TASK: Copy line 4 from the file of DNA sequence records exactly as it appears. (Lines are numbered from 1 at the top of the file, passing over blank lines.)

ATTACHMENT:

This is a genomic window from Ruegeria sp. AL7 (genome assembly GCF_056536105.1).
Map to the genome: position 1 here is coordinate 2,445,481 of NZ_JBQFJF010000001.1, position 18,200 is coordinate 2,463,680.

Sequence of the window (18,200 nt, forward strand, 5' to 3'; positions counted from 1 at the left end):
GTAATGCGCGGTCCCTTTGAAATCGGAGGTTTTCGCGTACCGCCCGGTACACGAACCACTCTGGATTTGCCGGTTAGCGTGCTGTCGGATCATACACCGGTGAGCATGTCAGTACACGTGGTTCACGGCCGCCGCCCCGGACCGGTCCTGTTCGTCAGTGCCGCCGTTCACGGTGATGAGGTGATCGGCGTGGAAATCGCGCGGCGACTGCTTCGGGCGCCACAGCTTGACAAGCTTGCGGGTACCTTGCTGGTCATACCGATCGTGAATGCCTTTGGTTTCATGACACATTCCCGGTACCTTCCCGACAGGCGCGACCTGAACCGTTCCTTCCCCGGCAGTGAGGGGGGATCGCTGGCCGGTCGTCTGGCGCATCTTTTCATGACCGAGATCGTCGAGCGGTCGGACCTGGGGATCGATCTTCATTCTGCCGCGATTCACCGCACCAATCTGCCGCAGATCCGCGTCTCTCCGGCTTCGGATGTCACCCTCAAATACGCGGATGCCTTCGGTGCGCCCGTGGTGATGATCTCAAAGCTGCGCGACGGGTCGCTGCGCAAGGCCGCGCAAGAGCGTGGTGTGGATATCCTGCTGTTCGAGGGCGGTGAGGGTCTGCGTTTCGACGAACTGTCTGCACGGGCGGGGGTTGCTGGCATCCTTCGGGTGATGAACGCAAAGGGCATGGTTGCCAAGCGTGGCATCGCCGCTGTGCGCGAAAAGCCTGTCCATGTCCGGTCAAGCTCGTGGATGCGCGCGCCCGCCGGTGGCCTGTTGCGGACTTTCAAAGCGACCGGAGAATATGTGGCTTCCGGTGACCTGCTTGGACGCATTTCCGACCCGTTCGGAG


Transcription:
GTAATGCGCGGTCCCTTTGAAATCGGAGGTTTTCGCGTACCGCCCGGTACACGAACCACTCTGGATTTGCCGGTTAGCGTGCTGTCGGATCATACACCGGTGAGCATGTCAGTACACGTGGTTCACGGCCGCCGCCCCGGACCGGTCCTGTTCGTCAGTGCCGCCGTTCACGGTGATGAGGTGATCGGCGTGGAAATCGCGCGGCGACTGCTTCGGGCGCCACAGCTTGACAAGCTTGCGGGTACCTTGCTGGTCATACCGATCGTGAATGCCTTTGGTTTCATGACACATTCCCGGTACCTTCCCGACAGGCGCGACCTGAACCGTTCCTTCCCCGGCAGTGAGGGGGGATCGCTGGCCGGTCGTCTGGCGCATCTTTTCATGACCGAGATCGTCGAGCGGTCGGACCTGGGGATCGATCTTCATTCTGCCGCGATTCACCGCACCAATCTGCCGCAGATCCGCGTCTCTCCGGCTTCGGATGTCACCCTCAAATACGCGGATGCCTTCGGTGCGCCCGTGGTGATGATCTCAAAGCTGCGCGACGGGTCGCTGCGCAAGGCCGCGCAAGAGCGTGGTGTGGATATCCTGCTGTTCGAGGGCGGTGAGGGTCTGCGTTTCGACGAACTGTCTGCACGGGCGGGGGTTGCTGGCATCCTTCGGGTGATGAACGCAAAGGGCATGGTTGCCAAGCGTGGCATCGCCGCTGTGCGCGAAAAGCCTGTCCATGTCCGGTCAAGCTCGTGGATGCGCGCGCCCGCCGGTGGCCTGTTGCGGACTTTCAAAGCGACCGGAGAATATGTGGCTTCCGGTGACCTGCTTGGACGCATTTCCGACCCGTTCGGAG